Tinnitus is associated with hearing loss that itself results from damage to the cochlea, and more specifically to the organ of Corti.
This organ is an epithelium that contains the sensory hair cells required for hearing, and the loss of hair cells leads to a reduction in hearing. Missing hair cells are also thought to set up a persistent imbalance in the cochlea that can be interpreted by the brain as sound even when no auditory signal is present in the environment. This, in fact, is the definition of tinnitus: hearing a sound that has no external auditory source.
Of course, it is not as simple as that. Not everyone with hearing loss has tinnitus, for reasons that are unclear.
In addition, not everyone with tinnitus has an abnormal audiogram. In these cases, it is thought that individuals who have audiologically normal hearing but who suffer from tinnitus have more subtle damage to one or more restricted regions of the cochlea that are not tested by a standard audiogram. In such cases, tinnitus could be due to damage to frequencies above 8,000 Hz, which are not routinely tested, or “microlesions” in small areas of the sensory epithelium, in between those that encode standard audiometric frequencies.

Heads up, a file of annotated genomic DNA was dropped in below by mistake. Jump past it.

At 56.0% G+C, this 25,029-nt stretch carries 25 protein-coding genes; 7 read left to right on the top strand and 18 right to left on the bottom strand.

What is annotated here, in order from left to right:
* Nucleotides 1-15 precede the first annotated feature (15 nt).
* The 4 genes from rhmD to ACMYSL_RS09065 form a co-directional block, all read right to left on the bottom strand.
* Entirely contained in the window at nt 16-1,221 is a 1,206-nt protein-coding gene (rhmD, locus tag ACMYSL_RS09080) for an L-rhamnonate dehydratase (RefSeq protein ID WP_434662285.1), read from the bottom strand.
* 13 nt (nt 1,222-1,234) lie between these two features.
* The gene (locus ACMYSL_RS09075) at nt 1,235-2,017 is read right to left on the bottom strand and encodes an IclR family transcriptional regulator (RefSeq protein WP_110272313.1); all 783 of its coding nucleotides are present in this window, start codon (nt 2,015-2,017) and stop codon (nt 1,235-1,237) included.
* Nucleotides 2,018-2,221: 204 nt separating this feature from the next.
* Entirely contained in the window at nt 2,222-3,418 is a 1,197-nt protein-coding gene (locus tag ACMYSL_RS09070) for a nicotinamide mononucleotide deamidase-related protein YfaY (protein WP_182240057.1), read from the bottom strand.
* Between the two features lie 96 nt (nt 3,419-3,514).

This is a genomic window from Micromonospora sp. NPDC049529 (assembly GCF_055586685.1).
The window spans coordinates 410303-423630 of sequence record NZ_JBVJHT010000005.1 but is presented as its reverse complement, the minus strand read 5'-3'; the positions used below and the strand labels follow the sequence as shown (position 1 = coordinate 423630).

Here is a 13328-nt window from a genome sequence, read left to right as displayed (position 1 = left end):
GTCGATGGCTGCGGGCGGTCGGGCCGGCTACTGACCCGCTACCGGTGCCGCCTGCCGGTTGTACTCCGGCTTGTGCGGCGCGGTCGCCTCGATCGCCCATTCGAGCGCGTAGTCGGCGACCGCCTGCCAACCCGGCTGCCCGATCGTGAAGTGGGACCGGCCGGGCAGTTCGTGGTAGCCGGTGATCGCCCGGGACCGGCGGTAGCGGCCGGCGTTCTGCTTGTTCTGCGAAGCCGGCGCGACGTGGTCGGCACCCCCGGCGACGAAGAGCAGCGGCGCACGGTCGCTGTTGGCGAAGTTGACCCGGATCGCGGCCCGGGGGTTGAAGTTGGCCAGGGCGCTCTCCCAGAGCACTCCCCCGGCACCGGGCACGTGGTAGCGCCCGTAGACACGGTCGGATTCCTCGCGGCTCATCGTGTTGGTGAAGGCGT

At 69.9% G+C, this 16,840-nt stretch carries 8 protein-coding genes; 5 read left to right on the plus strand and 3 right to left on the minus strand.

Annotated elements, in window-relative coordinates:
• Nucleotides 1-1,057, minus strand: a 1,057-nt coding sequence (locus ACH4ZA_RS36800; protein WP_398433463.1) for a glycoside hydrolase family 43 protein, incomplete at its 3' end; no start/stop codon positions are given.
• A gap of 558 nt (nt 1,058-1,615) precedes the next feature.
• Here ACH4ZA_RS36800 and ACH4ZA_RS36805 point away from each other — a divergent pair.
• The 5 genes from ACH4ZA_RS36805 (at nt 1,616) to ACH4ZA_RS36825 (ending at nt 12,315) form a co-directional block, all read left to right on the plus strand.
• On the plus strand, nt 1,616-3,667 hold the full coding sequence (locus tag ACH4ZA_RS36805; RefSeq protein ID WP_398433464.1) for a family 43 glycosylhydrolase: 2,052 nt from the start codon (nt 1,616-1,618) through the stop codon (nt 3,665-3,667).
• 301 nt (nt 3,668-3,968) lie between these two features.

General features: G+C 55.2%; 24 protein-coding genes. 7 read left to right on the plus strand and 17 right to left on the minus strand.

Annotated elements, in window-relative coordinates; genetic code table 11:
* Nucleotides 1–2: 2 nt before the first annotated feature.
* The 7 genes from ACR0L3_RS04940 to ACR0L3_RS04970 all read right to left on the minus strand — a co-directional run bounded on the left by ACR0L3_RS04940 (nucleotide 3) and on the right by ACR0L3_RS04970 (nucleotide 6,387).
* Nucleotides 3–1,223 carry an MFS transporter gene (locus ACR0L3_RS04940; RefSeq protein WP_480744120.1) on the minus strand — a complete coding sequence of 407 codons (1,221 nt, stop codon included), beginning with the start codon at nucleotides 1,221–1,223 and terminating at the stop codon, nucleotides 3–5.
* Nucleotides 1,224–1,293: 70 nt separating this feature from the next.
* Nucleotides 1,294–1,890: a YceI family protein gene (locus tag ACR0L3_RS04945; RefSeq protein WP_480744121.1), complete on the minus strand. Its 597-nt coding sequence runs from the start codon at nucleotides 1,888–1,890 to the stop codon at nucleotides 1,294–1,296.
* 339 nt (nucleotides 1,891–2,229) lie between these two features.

If damage to the hair cells in the organ of Corti is associated with tinnitus, this naturally leads to the question: If the organ were repaired, would the associated tinnitus be cured or improved? The answer to this is of course unknown. Animal studies are difficult as it is hard to know for sure whether an animal has tinnitus (see “The Importance of Animal Models
”). And at present we cannot repair damage to hair cells in humans and so cannot currently conduct clinical trials in humans with tinnitus.
The Hearing Restoration Project (HRP) may have a solution. It is developing procedures for the repair of the sensory epithelium of the cochlea by replacing hair cells that have been lost in the organ of Corti. This groundbreaking project brings together scientists around the world (the U.S., Canada, and the U.K.), researchers who are pooling their expertise and knowledge to solve the problem of hair cell regeneration.